Wednesday, October 12, 2005
Meeting With A King
Just across the street from our house was the largest park in the city. In winter we'd build snow forts, have snowball fights, play on the ice on the small lake in the center of the park. In summer we'd play ball, hide 'n seek, tag, catch, and whatever other games we could drum up. Every summer weekend would find the road that circled the park just inside its perimeter jam-packed with people washing or waxing their cars. Every available open space would be filled with people picnicking, playing games, or just enjoying the shade of a warm summer day.
There was a small amusement center in the park which housed three wagon-wheel snack concessions, a permanent hamburger/hot dog stand, a ferris wheel, a tilt-a-whirl, and a merry-go-round. It too would be crowded with people enjoying themselves and their children. Across the street from that was a bandstand with covered seating for some three hundred people and standing room for another hundred. Five nights a week there was some kind of entertainment at the bandstand from June through August. I only remember Monday night movies, usually westerns, Tuesday night dance class recitals, Saturday night country music shows, and a Sunday night band concert. It was all free and fun, except of course the dance class recitals, but we went anyway because it was better than sitting at home or 'just goofing off'.
Walking through the park by myself one Sunday afternoon I came across a man sitting under a large shade tree. He was dressed in brown, wrinkled pants, a brown suit jacket, and black shoes with no socks. He was pulling cherries from a bag beside him and popping them into his mouth. He raised his hand and gestured for me to sit down which I did. He offered his bag of cherries and I reached in, pulled out one and ate it. It was large, colored a deep, dark red, perfectly juicy and sweet. The two of us sat there in the shade eating cherries and talking. He told me had been working in the cherry orchards of Bountiful, about 15 miles north of where I lived, and had left there that morning since the work was 'pretty much done'. He had stopped in 'my' park to rest before heading for the railroad yards to 'hop a freight' for Colorado.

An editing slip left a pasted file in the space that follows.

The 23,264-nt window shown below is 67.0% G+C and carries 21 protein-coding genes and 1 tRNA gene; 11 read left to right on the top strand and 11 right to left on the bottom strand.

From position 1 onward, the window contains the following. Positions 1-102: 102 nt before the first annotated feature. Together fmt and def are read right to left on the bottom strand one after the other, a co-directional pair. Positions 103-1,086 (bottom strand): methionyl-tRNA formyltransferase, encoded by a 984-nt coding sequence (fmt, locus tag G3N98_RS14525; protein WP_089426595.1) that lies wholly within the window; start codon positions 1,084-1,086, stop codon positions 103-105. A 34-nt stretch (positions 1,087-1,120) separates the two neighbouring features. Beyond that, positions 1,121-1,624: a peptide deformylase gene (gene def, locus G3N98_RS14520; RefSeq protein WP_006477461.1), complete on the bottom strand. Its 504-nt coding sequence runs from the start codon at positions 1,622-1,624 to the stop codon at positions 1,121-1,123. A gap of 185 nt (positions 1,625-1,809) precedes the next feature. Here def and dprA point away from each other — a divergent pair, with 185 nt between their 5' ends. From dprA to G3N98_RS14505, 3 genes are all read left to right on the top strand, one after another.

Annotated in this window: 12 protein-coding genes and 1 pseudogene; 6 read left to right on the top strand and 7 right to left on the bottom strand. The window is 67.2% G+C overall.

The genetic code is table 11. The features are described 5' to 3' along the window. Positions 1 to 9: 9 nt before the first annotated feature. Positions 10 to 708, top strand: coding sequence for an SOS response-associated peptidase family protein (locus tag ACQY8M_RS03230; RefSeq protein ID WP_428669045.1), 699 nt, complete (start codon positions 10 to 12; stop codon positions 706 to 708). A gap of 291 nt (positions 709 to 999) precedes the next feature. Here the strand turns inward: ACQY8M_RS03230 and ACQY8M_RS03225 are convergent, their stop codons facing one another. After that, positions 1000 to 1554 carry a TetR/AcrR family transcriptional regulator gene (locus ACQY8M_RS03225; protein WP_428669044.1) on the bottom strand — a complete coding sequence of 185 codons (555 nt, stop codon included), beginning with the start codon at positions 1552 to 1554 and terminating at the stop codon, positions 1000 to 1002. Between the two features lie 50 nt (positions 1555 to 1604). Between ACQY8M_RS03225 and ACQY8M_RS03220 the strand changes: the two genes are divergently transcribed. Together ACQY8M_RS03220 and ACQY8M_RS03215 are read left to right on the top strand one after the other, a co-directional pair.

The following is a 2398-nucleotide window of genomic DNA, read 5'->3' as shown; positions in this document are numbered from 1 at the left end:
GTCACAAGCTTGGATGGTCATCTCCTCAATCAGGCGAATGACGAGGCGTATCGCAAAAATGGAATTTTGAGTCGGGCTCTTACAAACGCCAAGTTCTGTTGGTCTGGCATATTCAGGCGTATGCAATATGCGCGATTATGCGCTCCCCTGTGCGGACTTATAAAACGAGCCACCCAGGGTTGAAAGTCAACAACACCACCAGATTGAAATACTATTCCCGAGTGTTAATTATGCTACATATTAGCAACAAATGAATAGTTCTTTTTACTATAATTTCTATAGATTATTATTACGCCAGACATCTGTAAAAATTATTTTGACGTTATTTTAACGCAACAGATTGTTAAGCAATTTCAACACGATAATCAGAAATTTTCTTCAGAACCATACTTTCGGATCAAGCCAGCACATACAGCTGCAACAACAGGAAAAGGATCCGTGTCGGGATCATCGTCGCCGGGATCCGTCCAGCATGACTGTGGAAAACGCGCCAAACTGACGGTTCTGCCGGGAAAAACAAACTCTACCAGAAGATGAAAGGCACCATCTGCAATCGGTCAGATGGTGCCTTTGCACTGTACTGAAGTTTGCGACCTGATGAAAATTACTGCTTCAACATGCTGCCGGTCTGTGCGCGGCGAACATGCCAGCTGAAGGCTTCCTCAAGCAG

We sat there talking and watching the people for a long time. He told me about the time he rode 300 miles in a cattle car...full of cattle. He had been in the car when it was pulled up to a loading dock and some 40 longhorn steers lumbered aboard. He spent the entire journey fending off their horns and heavy bodies. He never rode a cattle car again. He'd spent several trips 'riding the rods'. "What's that?" I asked. "The wheel carriages have long, curved steel rods connecting them to the bottom of the car," he explained, "and they fit a man's body pretty well. It's a bit noisy and you don't do it in winter, but it's a good ride and easier to spot railroad 'bulls' from."
He explained that outside of every major railroad center in America there were camps, called jungles, where hobos would stay until they were ready to move on. Once a year most of the 'real' hobos gathered in Iowa for their national convention where they traded stories, information, and elected a king and a queen, yes there were gal hobos too. The winners were usually the ones who had visited the most 'jungles' to campaign for the honor. He had been king once before and was campaigning to be re-elected this year. I was utterly captivated and incredibly impressed.
After some time had passed a fellow walked by sporting one of those just new polaroid cameras, the kind where you snap the shutter and exactly 60 seconds later, voila! a photograph. Amazing stuff back then. He asked if he could take our picture. The king of the hobos looked at me and asked, "OK with you?" "Sure", I said. 'CLICK' went the camera followed by some whirring noises...and we waited.